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Smith Meets Kirkegaard: Existentialism in NW

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Sunday, October 27, 2013

Smith Meets Kirkegaard: Existentialism in NW

            Chapter number 138 in the section titled Host, in NW by Zadie Smith, is titled with a long URL. The URL, when typed into the web address bar of a browser, is merely a Google search on Søren Kierkegaard. The chapter itself is not about Kierkegaard at all. It is short, only 60 words:

Such a moment has a peculiar character. It is brief and temporal indeed, like every moment; it is transient as all moments are; it is past, like every moment in the next moment. And yet it is decisive, and filled with the eternal. Such a moment ought to have a distinctive name; let us call it the Fullness of Time. 303

What exactly this moment is, is somewhat unclear. The preceding chapter talks about the difference between a moment and an instant, but does not mention any particular type of moment that Smith might be describing now. If ‘Such a moment’ is all moments as opposed to instants, then it might describe the “special awareness” that beauty invokes in Natalie. “The fullness of time,” on the other hand, is rather easier to understand and to relate to the title: it’s a Bible verse, Galatians 4:4.5, describing the timing of God sending Jesus to Earth.

Søren Kierkegaard was a Christian existentialist philosopher, and an examination of his particular philosophy may aide in an understanding of NW as a whole. Kierkegaard envisioned three planes of existence: the aesthetic, the ethical, and the religious. A person on the aesthetic plane is concerned with pleasure only. Theoretically, such a person would eventually realize that this is not a fulfilling existence, and make a jump to the ethical plane. The ethical plane is somewhat oddly defined by whatever is the cultural norm at the time. Finally, a person on the ethical plane realizes that even this is not enough, and, though a leap of faith, jumps to the religious plane, which is marked by a surrender of one’s destiny to God and putting the will of God before society’s ideas of right and wrong (ethics) and pleasure (aesthetics) (Kierkegaard).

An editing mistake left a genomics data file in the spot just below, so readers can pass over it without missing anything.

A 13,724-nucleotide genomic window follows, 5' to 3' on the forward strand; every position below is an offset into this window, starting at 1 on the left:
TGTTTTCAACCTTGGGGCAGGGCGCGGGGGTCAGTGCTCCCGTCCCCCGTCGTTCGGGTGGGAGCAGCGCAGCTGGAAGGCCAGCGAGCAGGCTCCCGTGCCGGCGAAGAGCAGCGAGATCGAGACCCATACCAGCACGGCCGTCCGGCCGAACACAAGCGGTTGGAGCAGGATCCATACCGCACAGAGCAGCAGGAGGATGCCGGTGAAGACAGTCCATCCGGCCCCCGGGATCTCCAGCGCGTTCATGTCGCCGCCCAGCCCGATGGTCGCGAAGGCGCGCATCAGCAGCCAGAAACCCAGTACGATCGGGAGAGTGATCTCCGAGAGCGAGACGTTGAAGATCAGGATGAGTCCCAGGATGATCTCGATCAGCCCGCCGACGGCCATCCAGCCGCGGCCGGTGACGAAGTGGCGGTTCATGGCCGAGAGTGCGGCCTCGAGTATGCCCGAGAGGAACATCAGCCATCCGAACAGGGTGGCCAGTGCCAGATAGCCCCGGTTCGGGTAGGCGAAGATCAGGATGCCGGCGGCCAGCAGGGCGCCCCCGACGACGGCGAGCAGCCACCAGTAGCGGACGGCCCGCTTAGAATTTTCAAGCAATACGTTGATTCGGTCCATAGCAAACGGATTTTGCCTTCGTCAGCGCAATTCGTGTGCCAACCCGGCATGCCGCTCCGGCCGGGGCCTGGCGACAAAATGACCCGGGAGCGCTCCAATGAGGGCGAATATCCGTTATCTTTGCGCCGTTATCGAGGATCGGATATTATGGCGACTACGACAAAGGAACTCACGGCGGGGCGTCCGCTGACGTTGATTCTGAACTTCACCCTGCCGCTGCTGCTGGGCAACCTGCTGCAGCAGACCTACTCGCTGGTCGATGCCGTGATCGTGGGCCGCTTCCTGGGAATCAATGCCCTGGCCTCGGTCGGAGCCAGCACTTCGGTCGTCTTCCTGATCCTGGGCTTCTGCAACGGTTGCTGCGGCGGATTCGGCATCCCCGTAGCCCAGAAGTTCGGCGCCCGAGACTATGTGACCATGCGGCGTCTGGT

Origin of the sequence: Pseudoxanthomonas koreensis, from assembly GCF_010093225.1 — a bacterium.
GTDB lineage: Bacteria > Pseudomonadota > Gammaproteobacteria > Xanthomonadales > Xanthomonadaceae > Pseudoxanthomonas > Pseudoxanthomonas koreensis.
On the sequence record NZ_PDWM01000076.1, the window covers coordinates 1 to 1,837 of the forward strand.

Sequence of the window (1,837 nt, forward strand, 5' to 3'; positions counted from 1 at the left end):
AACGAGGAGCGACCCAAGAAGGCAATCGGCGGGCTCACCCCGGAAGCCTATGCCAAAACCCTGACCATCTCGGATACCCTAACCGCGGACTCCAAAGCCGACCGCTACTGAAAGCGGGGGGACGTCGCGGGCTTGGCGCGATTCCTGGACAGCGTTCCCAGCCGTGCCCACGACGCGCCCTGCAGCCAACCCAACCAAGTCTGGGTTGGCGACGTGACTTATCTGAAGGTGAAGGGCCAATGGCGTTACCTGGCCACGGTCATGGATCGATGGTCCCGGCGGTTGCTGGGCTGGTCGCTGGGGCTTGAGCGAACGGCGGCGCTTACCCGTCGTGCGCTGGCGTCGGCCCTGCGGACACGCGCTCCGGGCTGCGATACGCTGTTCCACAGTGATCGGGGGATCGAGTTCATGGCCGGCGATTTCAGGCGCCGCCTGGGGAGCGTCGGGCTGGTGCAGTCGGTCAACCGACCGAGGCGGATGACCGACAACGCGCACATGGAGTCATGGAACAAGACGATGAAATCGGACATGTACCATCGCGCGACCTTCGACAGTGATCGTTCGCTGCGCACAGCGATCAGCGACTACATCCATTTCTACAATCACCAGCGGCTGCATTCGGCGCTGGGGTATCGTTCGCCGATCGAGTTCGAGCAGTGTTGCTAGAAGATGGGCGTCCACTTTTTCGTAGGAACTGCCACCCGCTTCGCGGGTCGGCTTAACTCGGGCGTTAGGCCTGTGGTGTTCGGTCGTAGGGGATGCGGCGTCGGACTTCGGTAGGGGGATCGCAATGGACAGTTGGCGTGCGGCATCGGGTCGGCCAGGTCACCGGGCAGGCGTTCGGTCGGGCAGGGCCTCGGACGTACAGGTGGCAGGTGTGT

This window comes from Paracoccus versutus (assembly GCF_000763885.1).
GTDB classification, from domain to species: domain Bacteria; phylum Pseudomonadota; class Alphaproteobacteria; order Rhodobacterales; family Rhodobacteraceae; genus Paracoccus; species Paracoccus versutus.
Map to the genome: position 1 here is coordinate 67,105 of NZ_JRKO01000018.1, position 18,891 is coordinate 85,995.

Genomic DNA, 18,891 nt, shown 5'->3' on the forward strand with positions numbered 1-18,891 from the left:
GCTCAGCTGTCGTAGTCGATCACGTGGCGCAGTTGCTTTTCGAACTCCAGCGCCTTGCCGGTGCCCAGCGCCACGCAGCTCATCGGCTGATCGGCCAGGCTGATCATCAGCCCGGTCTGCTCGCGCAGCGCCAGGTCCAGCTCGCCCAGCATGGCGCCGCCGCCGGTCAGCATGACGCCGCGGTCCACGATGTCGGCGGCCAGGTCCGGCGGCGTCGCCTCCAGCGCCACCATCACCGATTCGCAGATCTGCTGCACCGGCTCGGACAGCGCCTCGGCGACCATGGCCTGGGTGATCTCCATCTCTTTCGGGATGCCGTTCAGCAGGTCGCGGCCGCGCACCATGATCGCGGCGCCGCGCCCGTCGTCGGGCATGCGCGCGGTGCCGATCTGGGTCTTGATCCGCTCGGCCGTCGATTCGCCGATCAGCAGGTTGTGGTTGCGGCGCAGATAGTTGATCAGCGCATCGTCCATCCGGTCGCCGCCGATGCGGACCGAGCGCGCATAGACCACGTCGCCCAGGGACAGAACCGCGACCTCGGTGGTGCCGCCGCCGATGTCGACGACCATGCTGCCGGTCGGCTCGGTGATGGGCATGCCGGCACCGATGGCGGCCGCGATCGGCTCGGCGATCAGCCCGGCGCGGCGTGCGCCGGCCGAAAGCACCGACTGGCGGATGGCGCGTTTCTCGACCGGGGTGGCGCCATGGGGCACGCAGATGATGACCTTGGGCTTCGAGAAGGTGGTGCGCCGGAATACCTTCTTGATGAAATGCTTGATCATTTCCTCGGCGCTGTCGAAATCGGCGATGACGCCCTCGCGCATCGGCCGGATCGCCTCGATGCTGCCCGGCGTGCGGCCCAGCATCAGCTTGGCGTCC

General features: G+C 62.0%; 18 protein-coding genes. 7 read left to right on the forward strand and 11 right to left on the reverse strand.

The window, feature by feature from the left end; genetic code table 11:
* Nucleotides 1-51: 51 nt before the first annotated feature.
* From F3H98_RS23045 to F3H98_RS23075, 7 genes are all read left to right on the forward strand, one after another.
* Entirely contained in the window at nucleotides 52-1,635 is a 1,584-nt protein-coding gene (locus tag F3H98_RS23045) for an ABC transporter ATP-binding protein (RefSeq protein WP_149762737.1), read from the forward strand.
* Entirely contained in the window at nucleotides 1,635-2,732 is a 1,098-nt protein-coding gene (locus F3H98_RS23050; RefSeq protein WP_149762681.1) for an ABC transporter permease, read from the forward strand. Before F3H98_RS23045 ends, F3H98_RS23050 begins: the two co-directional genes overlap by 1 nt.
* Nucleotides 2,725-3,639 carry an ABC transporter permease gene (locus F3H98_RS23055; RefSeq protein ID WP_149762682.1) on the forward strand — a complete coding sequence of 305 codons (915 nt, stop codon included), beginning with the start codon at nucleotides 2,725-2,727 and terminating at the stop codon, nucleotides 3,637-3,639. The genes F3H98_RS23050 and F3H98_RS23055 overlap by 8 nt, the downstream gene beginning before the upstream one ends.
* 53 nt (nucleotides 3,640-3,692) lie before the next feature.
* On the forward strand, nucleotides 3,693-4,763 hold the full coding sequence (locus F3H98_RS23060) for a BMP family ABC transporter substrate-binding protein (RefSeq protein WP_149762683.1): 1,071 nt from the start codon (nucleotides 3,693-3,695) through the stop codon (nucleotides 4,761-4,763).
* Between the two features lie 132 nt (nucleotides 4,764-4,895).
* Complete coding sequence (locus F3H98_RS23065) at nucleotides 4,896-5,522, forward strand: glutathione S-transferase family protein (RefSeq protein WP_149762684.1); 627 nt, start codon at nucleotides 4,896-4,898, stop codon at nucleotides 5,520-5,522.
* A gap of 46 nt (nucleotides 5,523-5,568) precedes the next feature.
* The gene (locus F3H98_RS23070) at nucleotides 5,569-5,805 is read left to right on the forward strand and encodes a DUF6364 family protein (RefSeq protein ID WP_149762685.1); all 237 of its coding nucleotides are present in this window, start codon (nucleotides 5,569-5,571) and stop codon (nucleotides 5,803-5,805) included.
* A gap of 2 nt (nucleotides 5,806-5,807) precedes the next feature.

The first character mentioned in the book is Leah. Leah seems to still live on the aesthetic plane. She marries Michel because they had been having sex for a while, and it was expected. She believes the best in Shar, and constantly defends her. She has not explained to anyone that she doesn’t want children, despite Michel’s assertion that it is the next step, and so has to resort to abortions and birth control in secret to keep from having them. Her being ‘stuck’ is emphasized by the fact that, although Keisha/Natalie, her best friend, has studied hard in college and become a barrister, Leah is in essentially the same position that she’s always been. The Stanford Encyclopedia of Philosophy says of the aesthetic life, “It is a despairing means of avoiding commitment and responsibility. It fails to acknowledge one's social debt and communal existence. And it is self-deceiving insofar as it substitutes fantasies for actual states of affairs” (Kierkegaard). All of these describe Leah’s life refusing to discuss children with Michel.